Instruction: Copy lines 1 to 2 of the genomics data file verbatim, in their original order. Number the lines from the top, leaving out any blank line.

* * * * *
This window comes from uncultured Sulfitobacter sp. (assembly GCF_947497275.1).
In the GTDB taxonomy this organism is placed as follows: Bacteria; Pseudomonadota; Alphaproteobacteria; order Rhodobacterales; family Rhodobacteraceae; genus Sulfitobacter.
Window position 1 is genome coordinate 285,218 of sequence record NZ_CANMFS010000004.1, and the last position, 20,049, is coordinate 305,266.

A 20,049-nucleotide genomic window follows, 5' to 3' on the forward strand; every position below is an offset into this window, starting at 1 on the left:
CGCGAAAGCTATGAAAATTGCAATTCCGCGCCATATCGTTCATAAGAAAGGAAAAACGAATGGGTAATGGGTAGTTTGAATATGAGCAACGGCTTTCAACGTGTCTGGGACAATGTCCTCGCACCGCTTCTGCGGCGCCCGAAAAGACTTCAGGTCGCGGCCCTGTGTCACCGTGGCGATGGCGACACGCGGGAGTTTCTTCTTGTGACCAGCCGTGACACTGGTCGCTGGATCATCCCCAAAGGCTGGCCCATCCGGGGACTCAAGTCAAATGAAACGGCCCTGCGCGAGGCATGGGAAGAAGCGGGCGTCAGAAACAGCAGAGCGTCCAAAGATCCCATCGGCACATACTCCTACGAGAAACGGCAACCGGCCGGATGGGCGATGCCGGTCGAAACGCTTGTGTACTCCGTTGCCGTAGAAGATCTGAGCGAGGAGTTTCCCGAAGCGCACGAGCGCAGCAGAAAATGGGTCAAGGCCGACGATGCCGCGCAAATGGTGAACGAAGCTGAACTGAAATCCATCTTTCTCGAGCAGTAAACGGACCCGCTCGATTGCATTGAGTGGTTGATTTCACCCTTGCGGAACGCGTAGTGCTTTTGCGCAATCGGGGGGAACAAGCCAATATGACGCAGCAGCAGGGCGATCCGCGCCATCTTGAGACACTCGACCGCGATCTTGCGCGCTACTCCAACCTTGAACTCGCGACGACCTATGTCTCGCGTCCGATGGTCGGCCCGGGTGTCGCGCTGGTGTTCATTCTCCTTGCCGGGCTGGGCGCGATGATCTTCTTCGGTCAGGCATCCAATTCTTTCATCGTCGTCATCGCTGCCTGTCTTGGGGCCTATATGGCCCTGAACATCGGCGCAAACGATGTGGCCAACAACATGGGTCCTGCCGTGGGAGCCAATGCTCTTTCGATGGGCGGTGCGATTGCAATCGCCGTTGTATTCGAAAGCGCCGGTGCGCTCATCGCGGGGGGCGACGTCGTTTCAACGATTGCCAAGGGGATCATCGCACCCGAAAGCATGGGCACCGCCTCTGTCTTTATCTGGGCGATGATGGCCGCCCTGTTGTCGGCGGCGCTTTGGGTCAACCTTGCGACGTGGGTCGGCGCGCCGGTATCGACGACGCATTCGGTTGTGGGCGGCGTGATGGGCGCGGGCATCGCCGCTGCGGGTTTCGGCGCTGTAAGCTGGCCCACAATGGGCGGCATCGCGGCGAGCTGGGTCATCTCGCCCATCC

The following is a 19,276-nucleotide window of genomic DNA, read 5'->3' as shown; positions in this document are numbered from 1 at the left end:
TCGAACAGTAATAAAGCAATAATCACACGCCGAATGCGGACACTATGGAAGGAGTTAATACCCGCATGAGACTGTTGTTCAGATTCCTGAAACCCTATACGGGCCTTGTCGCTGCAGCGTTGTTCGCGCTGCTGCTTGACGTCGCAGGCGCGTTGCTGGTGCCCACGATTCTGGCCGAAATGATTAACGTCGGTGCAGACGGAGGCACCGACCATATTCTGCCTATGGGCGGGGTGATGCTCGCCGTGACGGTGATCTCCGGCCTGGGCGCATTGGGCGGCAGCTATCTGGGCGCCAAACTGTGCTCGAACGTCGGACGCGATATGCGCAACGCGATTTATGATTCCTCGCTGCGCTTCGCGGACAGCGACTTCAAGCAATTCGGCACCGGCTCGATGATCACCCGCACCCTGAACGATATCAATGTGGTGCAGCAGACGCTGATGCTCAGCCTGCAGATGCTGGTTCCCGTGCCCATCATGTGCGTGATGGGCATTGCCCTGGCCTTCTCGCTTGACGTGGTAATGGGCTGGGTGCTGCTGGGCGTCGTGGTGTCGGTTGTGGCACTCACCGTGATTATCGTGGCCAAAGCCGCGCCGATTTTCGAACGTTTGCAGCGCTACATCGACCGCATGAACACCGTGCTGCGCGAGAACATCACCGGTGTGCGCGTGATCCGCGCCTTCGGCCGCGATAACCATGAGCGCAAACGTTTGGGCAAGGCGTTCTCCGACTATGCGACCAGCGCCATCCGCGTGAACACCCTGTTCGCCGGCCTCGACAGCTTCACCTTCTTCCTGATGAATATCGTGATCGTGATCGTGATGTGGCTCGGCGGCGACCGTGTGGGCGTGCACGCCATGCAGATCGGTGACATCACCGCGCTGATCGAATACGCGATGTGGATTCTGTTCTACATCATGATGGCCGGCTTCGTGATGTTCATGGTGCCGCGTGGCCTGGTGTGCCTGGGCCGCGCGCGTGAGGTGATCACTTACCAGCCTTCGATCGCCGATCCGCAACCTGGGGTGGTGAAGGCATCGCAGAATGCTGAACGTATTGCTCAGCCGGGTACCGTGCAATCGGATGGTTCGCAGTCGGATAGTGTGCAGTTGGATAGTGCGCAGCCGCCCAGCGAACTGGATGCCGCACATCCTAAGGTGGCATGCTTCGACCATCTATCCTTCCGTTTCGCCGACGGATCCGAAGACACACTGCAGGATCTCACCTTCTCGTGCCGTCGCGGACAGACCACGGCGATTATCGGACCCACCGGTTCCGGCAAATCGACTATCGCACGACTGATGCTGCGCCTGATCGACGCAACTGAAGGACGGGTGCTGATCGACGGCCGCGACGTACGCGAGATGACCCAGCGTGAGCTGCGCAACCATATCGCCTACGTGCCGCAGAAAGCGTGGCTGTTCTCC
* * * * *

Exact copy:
This window comes from uncultured Sulfitobacter sp. (assembly GCF_947497275.1).
In the GTDB taxonomy this organism is placed as follows: Bacteria; Pseudomonadota; Alphaproteobacteria; order Rhodobacterales; family Rhodobacteraceae; genus Sulfitobacter.